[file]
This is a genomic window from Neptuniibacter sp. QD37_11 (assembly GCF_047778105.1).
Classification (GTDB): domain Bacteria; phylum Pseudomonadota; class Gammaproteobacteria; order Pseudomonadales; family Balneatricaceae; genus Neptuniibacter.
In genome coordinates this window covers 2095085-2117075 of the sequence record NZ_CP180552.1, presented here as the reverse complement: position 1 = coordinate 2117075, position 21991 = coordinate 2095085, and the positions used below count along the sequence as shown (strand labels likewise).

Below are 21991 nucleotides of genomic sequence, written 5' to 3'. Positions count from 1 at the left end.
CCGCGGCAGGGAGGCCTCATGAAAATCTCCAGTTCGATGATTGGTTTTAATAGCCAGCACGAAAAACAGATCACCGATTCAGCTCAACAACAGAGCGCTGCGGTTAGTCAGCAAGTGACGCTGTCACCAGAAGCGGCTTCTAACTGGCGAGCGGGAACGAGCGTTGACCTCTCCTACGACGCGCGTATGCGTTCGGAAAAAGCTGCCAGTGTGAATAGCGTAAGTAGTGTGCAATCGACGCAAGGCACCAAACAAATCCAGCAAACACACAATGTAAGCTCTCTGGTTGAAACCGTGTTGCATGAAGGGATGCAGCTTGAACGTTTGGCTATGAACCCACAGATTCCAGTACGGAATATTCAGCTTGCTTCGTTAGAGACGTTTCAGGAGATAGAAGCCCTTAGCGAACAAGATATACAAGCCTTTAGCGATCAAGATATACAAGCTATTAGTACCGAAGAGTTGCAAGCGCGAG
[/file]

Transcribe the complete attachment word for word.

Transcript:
This is a genomic window from Neptuniibacter sp. QD37_11 (assembly GCF_047778105.1).
Classification (GTDB): domain Bacteria; phylum Pseudomonadota; class Gammaproteobacteria; order Pseudomonadales; family Balneatricaceae; genus Neptuniibacter.
In genome coordinates this window covers 2095085-2117075 of the sequence record NZ_CP180552.1, presented here as the reverse complement: position 1 = coordinate 2117075, position 21991 = coordinate 2095085, and the positions used below count along the sequence as shown (strand labels likewise).

Below are 21991 nucleotides of genomic sequence, written 5' to 3'. Positions count from 1 at the left end.
CCGCGGCAGGGAGGCCTCATGAAAATCTCCAGTTCGATGATTGGTTTTAATAGCCAGCACGAAAAACAGATCACCGATTCAGCTCAACAACAGAGCGCTGCGGTTAGTCAGCAAGTGACGCTGTCACCAGAAGCGGCTTCTAACTGGCGAGCGGGAACGAGCGTTGACCTCTCCTACGACGCGCGTATGCGTTCGGAAAAAGCTGCCAGTGTGAATAGCGTAAGTAGTGTGCAATCGACGCAAGGCACCAAACAAATCCAGCAAACACACAATGTAAGCTCTCTGGTTGAAACCGTGTTGCATGAAGGGATGCAGCTTGAACGTTTGGCTATGAACCCACAGATTCCAGTACGGAATATTCAGCTTGCTTCGTTAGAGACGTTTCAGGAGATAGAAGCCCTTAGCGAACAAGATATACAAGCCTTTAGCGATCAAGATATACAAGCTATTAGTACCGAAGAGTTGCAAGCGCGAG